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Home » Reviews

The Age Of Stupid review

Submitted by on Monday, 21 December 2009 Loading Add to favourites  4 Comments

agestupidLast night, Mr Green and I watched the “Age of Stupid“.

In case you haven’t heard of it, the film, directed by Franny Armstrong, stars Pete Postlethwaite as a man living in 2055, watching archive footage from 2008 and asking “Why didn’t we stop climate change when we had the chance?”

The Age of Stupid is part drama, part documentary and it really does leave you feeling a bit ‘stupid’.

Climate change denial

We have so much evidence to show that climate change is happening, yet many of us are in denial or don’t bother to do anything because we blame China / corporations / America / our neighbours. The Age of Stupid is a call to action and shows, with startling effects, the results of human greed and lack of personal responsibility.

Age of Stupid movie

The Age of Stupid follows seven people from around the world:

  • A British wind farmer, who’s neighbours would rather shoot him than allow him to errect wind turbines.
  • An Indian airline boss who dreams of providing dirt-cheap air travel to every person in India.
  • A Nigerian medical student who wants “to live like an American with flashy cars, drinking clean water and eating good food”, but lives in complete poverty.
  • A French mountain guide who has seen glaciers melt by more than 150 metres in his lifetime.
  • Two Iraqi refugees who saw their father killed and elder brother badly burned during the Iraq war.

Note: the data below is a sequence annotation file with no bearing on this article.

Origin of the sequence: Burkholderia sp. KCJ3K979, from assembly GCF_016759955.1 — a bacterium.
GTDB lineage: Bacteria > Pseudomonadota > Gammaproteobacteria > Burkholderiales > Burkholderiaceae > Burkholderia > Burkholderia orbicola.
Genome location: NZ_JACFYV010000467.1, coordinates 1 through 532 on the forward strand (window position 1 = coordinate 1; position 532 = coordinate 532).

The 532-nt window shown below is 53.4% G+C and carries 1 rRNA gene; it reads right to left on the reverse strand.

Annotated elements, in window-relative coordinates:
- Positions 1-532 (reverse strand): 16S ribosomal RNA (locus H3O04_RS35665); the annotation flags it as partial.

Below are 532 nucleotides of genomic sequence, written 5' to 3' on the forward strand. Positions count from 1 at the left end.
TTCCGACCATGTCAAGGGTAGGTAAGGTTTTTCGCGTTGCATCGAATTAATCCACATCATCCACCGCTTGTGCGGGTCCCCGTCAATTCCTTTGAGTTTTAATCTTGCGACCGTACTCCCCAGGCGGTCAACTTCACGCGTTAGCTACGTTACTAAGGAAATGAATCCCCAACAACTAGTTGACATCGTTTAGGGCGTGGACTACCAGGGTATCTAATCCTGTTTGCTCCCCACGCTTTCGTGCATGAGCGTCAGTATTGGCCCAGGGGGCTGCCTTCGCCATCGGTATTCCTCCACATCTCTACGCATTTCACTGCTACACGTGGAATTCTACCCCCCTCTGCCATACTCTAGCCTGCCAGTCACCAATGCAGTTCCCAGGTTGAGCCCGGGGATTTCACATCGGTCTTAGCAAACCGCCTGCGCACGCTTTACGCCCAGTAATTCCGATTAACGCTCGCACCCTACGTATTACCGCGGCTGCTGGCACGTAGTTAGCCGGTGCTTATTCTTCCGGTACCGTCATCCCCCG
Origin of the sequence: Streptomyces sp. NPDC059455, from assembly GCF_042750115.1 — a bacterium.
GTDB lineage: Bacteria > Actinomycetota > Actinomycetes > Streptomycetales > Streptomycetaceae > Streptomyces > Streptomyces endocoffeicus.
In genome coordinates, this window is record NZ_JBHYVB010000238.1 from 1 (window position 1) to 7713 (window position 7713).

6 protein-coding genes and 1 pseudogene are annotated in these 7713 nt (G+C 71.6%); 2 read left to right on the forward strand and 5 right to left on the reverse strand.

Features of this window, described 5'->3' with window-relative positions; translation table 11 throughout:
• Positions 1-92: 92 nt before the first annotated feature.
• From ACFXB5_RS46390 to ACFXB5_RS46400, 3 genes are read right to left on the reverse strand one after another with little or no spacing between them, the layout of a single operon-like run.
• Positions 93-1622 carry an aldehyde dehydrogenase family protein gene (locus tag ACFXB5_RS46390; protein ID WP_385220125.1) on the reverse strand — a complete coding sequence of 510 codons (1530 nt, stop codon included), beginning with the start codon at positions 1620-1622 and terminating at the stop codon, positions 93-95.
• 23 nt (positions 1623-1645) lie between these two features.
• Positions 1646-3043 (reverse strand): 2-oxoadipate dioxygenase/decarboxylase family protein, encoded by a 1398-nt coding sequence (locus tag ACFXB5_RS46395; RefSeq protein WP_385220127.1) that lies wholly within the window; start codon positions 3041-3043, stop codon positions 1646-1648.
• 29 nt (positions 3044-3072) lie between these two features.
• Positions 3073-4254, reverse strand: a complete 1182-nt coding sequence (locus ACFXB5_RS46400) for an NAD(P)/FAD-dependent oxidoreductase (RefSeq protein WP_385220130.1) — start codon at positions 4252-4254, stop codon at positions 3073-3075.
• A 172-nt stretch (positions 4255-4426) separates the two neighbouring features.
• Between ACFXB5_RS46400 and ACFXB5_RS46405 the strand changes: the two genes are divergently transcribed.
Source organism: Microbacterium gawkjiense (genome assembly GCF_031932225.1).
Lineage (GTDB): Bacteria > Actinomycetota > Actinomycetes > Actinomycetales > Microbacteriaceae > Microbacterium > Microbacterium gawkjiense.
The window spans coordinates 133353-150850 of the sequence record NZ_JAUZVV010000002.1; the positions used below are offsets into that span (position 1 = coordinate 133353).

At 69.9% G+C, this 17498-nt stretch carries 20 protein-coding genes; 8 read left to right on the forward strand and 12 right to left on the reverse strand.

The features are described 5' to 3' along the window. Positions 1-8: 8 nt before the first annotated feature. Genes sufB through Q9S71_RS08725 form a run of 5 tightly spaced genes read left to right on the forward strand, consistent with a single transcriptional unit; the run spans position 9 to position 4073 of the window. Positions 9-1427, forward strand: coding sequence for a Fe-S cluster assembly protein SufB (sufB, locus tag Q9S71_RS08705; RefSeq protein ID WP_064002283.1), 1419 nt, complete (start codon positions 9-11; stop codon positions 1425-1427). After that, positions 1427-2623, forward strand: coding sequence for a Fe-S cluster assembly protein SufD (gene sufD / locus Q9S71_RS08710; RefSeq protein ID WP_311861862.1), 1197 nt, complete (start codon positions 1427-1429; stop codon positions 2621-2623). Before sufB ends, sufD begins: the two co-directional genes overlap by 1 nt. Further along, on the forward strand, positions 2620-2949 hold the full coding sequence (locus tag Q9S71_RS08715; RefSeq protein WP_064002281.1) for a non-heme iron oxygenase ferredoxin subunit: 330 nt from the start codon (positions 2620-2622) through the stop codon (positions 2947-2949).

• A lifelong Shell employee who says when the oil starts flowing it “smells so much like money it’s just beautiful”.

Thought provoking

Friends who had watched The Age of Stupid told me it was brilliant, remarkable or thought provoking. They said it  made them feel angry, depressed or sad. The remarked it was engaging, a wake up call or alarming and one wasn’t sure whether he felt motivated or condemned.

It is that sort of film – one to evoke a myriad of emotions. At the end of it I too wasn’t sure whether I felt motivated or condemned, but I think that’s the point. The film makes you feel something and as far as I can make out, if that feeling leads to positive action, then Franny has achieved her goal.

Age of stupid screenings

The Age of Stupid is being shown around the world at various locations. Afterwards there is the chance to discuss with others what you can do. But if you can’t make it to a cinema screening you can download the film to watch at home.

If you’ve watched it and feel full of gloom, or full of bloody minded optimism, what CAN you do?

Reduce carbon emissions

  1. Begin by working out your own carbon footprint. Knowledge is power!
  2. Pop over to the 10:10 website and sign up. The 10:10 campaign is dedicated to helping the UK cut carbon emissions by 10% during 2010 in a bid to tackle climate change.
  3. If you have a blog, community noticeboard or talk to lots of people, then help spread the word about the Age of Stupid or organise a screening.
  4. Join your local LETS scheme or Transition Town.
  5. Watch the equally brilliant Story of Stuff – a 20-minute, fast-paced, fact-filled look at the underside of our production and consumption patterns. Use the information to make some changes to your consumerist habits.

Have you seen the Age of Stupid? How did it make you feel and have you made any lifestyle changes since watching it?

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